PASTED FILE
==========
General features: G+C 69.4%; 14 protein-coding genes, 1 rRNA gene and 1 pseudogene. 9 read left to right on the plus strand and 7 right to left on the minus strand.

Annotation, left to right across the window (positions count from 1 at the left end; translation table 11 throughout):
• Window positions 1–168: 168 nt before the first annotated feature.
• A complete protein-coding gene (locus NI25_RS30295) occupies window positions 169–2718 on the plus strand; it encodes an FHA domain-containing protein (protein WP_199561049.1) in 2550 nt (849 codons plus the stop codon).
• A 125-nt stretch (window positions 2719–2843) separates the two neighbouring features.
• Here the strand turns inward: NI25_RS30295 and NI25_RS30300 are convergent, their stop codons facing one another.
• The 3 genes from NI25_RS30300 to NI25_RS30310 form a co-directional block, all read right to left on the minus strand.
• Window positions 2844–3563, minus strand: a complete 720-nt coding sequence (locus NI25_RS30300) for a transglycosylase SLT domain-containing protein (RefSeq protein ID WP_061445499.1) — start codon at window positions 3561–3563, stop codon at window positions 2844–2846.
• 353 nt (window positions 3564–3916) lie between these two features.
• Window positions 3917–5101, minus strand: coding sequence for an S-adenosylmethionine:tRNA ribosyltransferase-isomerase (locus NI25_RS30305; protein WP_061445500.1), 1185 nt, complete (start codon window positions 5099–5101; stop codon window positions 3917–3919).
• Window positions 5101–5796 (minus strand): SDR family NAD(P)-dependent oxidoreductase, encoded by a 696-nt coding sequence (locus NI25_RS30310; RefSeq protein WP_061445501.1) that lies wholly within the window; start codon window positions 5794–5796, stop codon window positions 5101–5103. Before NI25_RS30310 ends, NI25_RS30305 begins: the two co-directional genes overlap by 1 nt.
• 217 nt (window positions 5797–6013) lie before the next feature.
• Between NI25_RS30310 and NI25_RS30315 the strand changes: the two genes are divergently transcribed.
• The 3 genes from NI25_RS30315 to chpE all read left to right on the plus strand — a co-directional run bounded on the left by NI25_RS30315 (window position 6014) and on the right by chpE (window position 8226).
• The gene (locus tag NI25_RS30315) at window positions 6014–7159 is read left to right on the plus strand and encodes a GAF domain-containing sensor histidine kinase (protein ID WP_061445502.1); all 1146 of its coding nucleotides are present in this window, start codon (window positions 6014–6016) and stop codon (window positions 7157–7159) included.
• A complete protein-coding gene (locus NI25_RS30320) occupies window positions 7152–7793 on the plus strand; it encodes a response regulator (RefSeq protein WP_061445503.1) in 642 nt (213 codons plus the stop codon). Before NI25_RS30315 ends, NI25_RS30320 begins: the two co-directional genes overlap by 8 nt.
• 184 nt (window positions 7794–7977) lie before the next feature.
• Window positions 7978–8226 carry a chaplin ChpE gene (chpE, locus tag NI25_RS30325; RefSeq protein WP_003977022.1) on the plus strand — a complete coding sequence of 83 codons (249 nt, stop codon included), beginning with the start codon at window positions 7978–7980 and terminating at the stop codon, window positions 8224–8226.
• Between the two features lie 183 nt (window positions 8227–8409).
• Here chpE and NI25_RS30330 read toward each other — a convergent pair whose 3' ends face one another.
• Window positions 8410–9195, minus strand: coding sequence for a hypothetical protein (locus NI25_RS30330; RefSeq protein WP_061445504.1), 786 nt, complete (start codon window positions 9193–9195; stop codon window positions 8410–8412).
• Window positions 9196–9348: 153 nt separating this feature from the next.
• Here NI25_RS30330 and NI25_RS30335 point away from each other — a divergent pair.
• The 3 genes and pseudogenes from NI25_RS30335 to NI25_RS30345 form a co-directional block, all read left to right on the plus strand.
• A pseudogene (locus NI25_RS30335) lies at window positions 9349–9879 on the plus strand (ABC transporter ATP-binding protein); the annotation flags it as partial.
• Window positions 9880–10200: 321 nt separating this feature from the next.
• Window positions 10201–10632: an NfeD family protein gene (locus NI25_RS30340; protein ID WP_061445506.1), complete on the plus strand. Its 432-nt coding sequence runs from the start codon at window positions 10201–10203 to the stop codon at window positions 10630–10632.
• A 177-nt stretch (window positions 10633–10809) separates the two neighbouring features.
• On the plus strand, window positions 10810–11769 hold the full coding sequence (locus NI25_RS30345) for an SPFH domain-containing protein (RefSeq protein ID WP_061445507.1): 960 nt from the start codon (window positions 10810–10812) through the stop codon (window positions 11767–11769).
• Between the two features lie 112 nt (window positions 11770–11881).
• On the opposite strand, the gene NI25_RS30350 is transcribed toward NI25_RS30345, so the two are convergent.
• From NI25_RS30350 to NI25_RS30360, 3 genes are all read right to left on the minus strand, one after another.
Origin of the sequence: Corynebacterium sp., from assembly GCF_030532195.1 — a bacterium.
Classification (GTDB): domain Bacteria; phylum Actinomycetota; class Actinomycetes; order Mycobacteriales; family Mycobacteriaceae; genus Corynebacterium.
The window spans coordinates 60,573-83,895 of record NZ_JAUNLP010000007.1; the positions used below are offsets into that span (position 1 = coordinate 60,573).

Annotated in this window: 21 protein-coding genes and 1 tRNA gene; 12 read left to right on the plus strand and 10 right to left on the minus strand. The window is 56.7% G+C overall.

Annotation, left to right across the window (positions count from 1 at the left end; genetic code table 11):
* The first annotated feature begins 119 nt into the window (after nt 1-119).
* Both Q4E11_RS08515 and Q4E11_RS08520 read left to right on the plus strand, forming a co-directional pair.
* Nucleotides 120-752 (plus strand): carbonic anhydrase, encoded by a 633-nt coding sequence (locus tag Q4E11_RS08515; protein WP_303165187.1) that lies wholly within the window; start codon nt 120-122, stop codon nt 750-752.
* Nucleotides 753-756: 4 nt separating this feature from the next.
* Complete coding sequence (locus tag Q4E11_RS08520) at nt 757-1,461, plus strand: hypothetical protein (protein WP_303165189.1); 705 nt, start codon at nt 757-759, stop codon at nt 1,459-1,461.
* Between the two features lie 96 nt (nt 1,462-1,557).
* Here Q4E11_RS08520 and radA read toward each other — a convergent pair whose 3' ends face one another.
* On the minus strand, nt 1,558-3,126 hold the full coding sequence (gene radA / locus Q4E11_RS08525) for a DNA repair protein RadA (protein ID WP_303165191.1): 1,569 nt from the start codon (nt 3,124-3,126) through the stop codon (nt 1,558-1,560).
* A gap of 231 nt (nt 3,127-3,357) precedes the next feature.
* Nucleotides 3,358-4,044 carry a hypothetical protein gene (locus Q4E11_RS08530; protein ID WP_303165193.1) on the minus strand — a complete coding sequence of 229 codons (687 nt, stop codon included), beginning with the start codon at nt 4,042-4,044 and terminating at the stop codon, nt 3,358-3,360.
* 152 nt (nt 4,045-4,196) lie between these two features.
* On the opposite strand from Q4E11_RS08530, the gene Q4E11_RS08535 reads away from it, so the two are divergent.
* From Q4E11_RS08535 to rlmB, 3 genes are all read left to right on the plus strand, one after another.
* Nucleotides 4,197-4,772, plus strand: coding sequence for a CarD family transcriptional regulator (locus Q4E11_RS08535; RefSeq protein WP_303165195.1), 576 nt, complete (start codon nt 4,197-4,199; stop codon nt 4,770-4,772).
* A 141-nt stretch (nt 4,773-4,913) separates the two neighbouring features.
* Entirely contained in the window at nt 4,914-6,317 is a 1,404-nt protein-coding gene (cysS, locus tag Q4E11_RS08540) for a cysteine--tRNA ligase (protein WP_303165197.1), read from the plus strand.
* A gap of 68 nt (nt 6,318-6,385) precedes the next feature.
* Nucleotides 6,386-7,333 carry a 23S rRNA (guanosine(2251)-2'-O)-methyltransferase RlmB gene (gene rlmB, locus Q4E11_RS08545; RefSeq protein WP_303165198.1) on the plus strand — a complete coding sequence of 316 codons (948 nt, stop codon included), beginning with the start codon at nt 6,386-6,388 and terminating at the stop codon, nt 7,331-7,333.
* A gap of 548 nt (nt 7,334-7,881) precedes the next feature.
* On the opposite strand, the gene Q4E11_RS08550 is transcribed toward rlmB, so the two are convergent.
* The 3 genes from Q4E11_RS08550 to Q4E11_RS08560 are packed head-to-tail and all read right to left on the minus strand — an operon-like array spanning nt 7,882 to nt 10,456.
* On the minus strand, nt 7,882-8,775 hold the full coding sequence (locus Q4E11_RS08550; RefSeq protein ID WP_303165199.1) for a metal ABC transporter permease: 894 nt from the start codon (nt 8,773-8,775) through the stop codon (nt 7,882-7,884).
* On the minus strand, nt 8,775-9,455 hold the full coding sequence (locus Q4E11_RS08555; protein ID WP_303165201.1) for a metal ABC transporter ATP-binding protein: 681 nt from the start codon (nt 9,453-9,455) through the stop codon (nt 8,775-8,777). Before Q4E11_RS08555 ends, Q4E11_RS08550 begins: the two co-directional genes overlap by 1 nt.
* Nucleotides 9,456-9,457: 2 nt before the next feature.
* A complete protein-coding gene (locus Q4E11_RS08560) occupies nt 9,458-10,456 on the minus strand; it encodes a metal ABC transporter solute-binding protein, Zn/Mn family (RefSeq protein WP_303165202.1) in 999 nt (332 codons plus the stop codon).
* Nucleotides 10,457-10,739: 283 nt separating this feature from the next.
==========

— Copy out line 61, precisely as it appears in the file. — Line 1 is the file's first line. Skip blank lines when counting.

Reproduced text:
* Nucleotides 9,456-9,457: 2 nt before the next feature.